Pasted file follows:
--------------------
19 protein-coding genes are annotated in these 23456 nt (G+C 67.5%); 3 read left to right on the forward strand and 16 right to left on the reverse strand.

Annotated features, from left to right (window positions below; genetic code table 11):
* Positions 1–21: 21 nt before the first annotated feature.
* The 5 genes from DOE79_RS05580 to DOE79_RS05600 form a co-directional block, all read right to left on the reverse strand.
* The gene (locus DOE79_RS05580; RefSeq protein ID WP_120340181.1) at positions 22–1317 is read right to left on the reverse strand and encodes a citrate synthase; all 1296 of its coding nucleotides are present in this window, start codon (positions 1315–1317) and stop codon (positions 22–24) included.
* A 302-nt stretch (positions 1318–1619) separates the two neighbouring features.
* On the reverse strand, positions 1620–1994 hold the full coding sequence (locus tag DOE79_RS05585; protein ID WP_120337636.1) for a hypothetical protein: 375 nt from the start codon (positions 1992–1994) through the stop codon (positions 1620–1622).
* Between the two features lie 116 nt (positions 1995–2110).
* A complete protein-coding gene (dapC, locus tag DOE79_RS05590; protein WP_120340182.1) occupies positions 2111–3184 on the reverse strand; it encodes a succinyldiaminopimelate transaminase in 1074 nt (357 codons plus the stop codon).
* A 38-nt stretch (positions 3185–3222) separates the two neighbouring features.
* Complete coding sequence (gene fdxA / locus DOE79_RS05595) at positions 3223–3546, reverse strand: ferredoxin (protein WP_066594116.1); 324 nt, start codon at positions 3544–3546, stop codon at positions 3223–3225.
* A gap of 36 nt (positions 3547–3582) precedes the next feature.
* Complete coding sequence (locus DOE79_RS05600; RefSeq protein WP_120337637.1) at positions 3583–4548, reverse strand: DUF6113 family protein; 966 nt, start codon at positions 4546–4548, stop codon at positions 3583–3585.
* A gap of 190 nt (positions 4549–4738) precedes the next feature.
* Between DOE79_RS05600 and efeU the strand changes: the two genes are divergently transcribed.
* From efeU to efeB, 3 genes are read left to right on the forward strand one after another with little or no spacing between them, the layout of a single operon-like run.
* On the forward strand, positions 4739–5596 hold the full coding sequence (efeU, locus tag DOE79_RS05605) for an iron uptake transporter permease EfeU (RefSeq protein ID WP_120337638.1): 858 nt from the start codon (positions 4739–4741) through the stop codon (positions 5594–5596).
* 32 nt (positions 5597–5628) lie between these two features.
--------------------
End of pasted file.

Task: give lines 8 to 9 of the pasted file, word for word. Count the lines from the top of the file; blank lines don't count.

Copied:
* Between the two features lie 116 nt (positions 1995–2110).
* A complete protein-coding gene (dapC, locus tag DOE79_RS05590; protein WP_120340182.1) occupies positions 2111–3184 on the reverse strand; it encodes a succinyldiaminopimelate transaminase in 1074 nt (357 codons plus the stop codon).